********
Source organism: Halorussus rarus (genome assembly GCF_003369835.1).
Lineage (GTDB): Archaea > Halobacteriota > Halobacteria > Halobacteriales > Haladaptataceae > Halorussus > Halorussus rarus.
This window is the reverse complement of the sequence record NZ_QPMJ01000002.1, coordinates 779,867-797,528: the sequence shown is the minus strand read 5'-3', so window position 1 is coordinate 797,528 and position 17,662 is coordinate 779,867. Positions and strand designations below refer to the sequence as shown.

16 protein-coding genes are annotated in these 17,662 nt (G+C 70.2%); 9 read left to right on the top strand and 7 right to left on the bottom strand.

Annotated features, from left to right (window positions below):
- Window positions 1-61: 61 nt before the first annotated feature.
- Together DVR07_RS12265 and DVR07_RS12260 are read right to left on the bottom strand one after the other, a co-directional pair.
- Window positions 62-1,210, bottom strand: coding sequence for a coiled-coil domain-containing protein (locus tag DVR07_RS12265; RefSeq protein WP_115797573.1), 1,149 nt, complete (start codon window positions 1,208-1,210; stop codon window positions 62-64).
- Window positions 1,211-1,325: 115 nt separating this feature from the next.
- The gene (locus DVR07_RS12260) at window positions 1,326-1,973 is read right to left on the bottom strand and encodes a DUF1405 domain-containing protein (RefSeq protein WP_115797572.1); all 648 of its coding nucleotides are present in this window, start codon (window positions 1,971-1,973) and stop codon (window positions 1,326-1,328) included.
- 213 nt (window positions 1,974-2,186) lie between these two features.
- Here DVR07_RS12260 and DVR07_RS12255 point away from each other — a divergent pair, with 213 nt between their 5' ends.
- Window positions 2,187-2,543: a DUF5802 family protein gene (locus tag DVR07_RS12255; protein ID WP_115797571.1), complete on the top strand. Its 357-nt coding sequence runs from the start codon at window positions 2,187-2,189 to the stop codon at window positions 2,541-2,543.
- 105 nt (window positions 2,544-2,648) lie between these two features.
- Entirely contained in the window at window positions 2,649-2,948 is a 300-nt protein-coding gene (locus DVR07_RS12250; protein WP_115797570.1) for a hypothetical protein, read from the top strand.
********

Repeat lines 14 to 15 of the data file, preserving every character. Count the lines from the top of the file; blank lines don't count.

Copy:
- 105 nt (window positions 2,544-2,648) lie between these two features.
- Entirely contained in the window at window positions 2,649-2,948 is a 300-nt protein-coding gene (locus DVR07_RS12250; protein WP_115797570.1) for a hypothetical protein, read from the top strand.